Texas Tech University Health Sciences Center program to improve food access and mental health among food-insecure, postpartum women
In 2021, The Amarillo Area Foundation and the Don and Sybil Harrington Foundation granted TTUHSC $200,000.
TTUHSC Amarillo Grant Request
- The aim of this program is to improve food access and mental health among food-insecure postpartum women. The long-term goal of this program is to develop a scalable, sustainable community-based program that directly improves mental and physical health outcomes for mothers and their children.
- Therapeutic meals have been shown to improve health outcomes and reduce hospital admissions among medically vulnerable populations, but have not been tried among postpartum mothers – a population at high risk for physical and mental health problems. The meal intervention arm of the study partners with the local community-based program, Nutrition4Change (a subsidiary of SnackPak4Kids), to extend daily meals to postpartum mothers.
- The expectation is that mothers who receive the interventions of the MommaMeals program will experience lower rates of depression and anxiety, improved maternal weight status, and appropriate infant growth and development. Secondary outcomes include improved self-efficacy, breastfeeding rates, and other potential health indicators. The team of investigators combines rigorous methodologic training, nutrition expertise, and clinical experience with an innovative research agenda. This is the first program to implement medically-tailored meals in the post-partum period and will not only impact the recipient’s health but potentially that of their offspring.
The project has four objectives:
1) Assess the local feasibility of home-delivered, nutrient-dense meals for mothers with food insecurity in the immediate post-partum period.
2) Determine whether the duration of daily meal provision (2 vs 8 weeks) impacts the maternal mental health and nutritional status of the mother and infant.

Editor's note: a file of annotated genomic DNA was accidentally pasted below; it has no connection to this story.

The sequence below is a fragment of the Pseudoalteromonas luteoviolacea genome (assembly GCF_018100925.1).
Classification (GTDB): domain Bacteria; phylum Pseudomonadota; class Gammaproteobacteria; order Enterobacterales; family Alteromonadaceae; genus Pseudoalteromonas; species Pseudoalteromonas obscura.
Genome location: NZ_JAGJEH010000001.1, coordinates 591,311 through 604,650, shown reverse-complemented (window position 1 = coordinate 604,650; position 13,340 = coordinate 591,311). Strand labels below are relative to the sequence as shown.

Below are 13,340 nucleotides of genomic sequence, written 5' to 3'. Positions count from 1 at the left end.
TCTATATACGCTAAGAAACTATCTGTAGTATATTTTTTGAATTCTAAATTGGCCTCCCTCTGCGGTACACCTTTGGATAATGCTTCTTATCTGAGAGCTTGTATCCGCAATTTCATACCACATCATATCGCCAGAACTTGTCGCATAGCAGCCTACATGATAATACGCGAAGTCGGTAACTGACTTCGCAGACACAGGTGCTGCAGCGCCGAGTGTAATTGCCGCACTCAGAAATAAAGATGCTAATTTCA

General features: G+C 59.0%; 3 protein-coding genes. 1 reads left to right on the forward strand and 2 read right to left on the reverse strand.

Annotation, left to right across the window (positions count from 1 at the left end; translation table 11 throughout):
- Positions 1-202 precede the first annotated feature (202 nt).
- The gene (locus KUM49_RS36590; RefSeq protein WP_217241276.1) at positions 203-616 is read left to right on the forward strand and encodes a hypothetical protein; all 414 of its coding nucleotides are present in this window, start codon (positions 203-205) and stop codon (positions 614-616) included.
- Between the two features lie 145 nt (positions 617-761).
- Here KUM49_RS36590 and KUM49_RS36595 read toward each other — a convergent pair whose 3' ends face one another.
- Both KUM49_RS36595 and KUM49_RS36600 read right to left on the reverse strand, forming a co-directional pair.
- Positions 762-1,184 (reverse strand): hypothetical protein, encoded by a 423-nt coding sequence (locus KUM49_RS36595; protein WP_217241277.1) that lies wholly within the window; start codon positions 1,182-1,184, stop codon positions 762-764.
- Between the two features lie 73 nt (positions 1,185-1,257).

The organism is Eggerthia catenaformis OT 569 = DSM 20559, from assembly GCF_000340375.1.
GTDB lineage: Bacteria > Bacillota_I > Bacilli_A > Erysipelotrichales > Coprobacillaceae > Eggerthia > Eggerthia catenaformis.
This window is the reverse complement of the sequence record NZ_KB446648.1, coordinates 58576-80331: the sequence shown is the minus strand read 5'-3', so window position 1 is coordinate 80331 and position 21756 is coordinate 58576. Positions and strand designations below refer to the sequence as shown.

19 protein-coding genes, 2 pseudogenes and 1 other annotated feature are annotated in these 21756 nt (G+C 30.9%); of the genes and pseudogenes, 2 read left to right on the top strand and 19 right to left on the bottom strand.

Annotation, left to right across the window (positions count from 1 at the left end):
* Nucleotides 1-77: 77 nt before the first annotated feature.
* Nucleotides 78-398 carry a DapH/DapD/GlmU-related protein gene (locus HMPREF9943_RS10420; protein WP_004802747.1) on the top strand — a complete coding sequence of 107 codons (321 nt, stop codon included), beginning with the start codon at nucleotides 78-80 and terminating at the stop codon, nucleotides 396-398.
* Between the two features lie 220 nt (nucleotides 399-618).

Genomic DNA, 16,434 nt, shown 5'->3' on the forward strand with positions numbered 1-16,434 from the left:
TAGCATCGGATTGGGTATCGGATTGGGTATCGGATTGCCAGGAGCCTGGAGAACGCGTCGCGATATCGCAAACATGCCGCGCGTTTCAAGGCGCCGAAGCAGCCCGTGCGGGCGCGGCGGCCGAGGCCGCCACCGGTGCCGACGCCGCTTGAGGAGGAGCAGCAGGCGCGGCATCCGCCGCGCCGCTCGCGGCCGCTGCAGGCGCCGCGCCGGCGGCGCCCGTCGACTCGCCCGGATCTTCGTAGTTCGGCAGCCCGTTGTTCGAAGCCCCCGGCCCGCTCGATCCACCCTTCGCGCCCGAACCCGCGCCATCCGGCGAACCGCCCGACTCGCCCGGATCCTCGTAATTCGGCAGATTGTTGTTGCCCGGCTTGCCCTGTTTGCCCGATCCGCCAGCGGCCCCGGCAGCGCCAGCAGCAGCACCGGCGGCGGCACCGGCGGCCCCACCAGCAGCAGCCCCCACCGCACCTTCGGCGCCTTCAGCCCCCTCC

3) Understand mothers’ perceptions of receiving a daily prepared meal and/or peer support groups in the postpartum period.
4) Examine how peer support in the postpartum period is associated with mental health outcomes among postpartum mothers and health and development in infants.
Recruitment and onboarding of essential personnel:
- 5 Doctoral of Physical Therapy Students at TTUHSC Amarillo Campus were recruited to deliver the MamaMeals intervention to participants, with a start date of June 1st.
- 4 Clinical Mental Health Counseling students were recruited to facilitate and moderate the MamaMatters support intervention (several others are volunteering).
Intervention planning and logistics
- 18 mothers (7 of whom were Spanish-speaking) were recruited (October 2021 through February 2022) to provide feedback on the MamaMeals and/or MamaMatters interventions.
- All of these women received at least 2 samples of the meals that will be used for the MamaMeals intervention.
- Findings were incorporated into the MWB study.
- A 4-week test of the MamaMatters social media-based intervention was conducted with several mothers to work out logistics and troubleshoot problems prior to rolling out the full pilot study.
- A focus group was held to receive feedback from the test group participants.